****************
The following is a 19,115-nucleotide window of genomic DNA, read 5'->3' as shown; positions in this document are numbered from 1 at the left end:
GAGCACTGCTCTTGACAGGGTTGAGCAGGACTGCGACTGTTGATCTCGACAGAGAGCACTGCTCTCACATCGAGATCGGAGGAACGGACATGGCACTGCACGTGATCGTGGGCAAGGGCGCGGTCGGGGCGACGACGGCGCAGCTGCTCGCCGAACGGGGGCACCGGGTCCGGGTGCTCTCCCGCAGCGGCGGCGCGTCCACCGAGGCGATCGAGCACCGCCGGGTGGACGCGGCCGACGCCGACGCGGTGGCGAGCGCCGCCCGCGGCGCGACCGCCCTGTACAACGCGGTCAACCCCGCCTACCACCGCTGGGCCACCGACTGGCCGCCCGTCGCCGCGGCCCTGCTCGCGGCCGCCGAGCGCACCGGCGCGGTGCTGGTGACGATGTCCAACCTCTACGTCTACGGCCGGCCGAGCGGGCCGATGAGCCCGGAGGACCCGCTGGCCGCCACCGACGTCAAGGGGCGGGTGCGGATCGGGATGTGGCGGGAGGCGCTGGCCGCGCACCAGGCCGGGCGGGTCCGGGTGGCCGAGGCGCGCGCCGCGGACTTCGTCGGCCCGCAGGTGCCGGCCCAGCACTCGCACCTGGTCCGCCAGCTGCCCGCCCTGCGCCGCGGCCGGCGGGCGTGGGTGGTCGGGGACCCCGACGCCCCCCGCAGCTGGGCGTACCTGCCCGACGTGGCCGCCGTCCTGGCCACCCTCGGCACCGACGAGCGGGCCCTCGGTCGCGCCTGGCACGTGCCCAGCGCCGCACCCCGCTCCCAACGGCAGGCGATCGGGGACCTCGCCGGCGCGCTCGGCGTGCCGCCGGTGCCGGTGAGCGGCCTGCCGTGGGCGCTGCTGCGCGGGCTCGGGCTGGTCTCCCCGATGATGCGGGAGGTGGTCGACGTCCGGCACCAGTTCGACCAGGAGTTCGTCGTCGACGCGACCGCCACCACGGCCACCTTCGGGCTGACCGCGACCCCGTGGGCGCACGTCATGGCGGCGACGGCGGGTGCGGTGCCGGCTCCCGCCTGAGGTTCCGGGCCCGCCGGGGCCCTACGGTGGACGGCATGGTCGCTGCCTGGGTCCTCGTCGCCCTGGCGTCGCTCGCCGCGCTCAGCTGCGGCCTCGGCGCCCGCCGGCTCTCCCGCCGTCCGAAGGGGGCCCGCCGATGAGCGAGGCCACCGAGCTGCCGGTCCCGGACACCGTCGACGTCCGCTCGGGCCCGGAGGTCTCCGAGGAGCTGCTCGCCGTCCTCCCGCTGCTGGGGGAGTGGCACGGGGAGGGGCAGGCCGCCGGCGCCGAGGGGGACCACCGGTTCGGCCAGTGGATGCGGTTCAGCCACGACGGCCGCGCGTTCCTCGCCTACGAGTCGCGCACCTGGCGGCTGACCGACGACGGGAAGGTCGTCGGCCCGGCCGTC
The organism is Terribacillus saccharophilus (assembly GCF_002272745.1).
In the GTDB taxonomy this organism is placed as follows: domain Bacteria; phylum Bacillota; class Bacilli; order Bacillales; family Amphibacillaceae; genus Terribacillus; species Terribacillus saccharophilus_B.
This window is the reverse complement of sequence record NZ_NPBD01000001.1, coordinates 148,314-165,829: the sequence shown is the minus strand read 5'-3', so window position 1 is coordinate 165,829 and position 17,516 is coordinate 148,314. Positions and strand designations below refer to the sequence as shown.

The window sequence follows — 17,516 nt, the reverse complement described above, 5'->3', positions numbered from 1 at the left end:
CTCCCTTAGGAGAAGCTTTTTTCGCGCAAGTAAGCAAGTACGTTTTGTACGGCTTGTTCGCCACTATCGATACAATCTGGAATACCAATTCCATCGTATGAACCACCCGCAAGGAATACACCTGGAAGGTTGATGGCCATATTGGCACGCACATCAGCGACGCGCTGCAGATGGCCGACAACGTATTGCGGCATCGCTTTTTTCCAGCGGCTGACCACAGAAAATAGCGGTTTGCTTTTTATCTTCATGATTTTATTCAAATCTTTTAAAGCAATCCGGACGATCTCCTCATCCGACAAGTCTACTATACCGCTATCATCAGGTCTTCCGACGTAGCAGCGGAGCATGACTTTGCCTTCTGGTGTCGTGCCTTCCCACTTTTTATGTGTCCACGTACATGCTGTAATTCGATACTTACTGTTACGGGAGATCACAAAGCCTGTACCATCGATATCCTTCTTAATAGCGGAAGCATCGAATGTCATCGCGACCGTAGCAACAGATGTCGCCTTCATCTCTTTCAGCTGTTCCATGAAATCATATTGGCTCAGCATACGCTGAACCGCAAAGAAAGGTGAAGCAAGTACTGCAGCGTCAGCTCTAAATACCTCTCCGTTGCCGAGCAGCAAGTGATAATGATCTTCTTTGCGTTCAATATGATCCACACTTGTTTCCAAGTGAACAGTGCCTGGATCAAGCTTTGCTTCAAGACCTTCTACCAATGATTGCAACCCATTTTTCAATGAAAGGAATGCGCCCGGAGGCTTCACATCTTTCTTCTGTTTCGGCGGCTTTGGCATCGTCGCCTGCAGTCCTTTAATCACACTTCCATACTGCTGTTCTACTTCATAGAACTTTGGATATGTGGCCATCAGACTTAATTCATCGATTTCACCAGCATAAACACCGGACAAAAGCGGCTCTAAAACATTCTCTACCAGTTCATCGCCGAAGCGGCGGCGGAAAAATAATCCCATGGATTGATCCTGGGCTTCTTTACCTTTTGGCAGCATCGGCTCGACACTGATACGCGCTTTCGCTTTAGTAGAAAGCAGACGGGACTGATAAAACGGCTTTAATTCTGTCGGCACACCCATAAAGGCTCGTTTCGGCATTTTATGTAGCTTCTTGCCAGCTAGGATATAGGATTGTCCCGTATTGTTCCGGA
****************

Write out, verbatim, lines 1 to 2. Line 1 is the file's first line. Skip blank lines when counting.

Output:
The following is a 19,115-nucleotide window of genomic DNA, read 5'->3' as shown; positions in this document are numbered from 1 at the left end:
GAGCACTGCTCTTGACAGGGTTGAGCAGGACTGCGACTGTTGATCTCGACAGAGAGCACTGCTCTCACATCGAGATCGGAGGAACGGACATGGCACTGCACGTGATCGTGGGCAAGGGCGCGGTCGGGGCGACGACGGCGCAGCTGCTCGCCGAACGGGGGCACCGGGTCCGGGTGCTCTCCCGCAGCGGCGGCGCGTCCACCGAGGCGATCGAGCACCGCCGGGTGGACGCGGCCGACGCCGACGCGGTGGCGAGCGCCGCCCGCGGCGCGACCGCCCTGTACAACGCGGTCAACCCCGCCTACCACCGCTGGGCCACCGACTGGCCGCCCGTCGCCGCGGCCCTGCTCGCGGCCGCCGAGCGCACCGGCGCGGTGCTGGTGACGATGTCCAACCTCTACGTCTACGGCCGGCCGAGCGGGCCGATGAGCCCGGAGGACCCGCTGGCCGCCACCGACGTCAAGGGGCGGGTGCGGATCGGGATGTGGCGGGAGGCGCTGGCCGCGCACCAGGCCGGGCGGGTCCGGGTGGCCGAGGCGCGCGCCGCGGACTTCGTCGGCCCGCAGGTGCCGGCCCAGCACTCGCACCTGGTCCGCCAGCTGCCCGCCCTGCGCCGCGGCCGGCGGGCGTGGGTGGTCGGGGACCCCGACGCCCCCCGCAGCTGGGCGTACCTGCCCGACGTGGCCGCCGTCCTGGCCACCCTCGGCACCGACGAGCGGGCCCTCGGTCGCGCCTGGCACGTGCCCAGCGCCGCACCCCGCTCCCAACGGCAGGCGATCGGGGACCTCGCCGGCGCGCTCGGCGTGCCGCCGGTGCCGGTGAGCGGCCTGCCGTGGGCGCTGCTGCGCGGGCTCGGGCTGGTCTCCCCGATGATGCGGGAGGTGGTCGACGTCCGGCACCAGTTCGACCAGGAGTTCGTCGTCGACGCGACCGCCACCACGGCCACCTTCGGGCTGACCGCGACCCCGTGGGCGCACGTCATGGCGGCGACGGCGGGTGCGGTGCCGGCTCCCGCCTGAGGTTCCGGGCCCGCCGGGGCCCTACGGTGGACGGCATGGTCGCTGCCTGGGTCCTCGTCGCCCTGGCGTCGCTCGCCGCGCTCAGCTGCGGCCTCGGCGCCCGCCGGCTCTCCCGCCGTCCGAAGGGGGCCCGCCGATGAGCGAGGCCACCGAGCTGCCGGTCCCGGACACCGTCGACGTCCGCTCGGGCCCGGAGGTCTCCGAGGAGCTGCTCGCCGTCCTCCCGCTGCTGGGGGAGTGGCACGGGGAGGGGCAGGCCGCCGGCGCCGAGGGGGACCACCGGTTCGGCCAGTGGATGCGGTTCAGCCACGACGGCCGCGCGTTCCTCGCCTACGAGTCGCGCACCTGGCGGCTGACCGACGACGGGAAGGTCGTCGGCCCGGCCGTC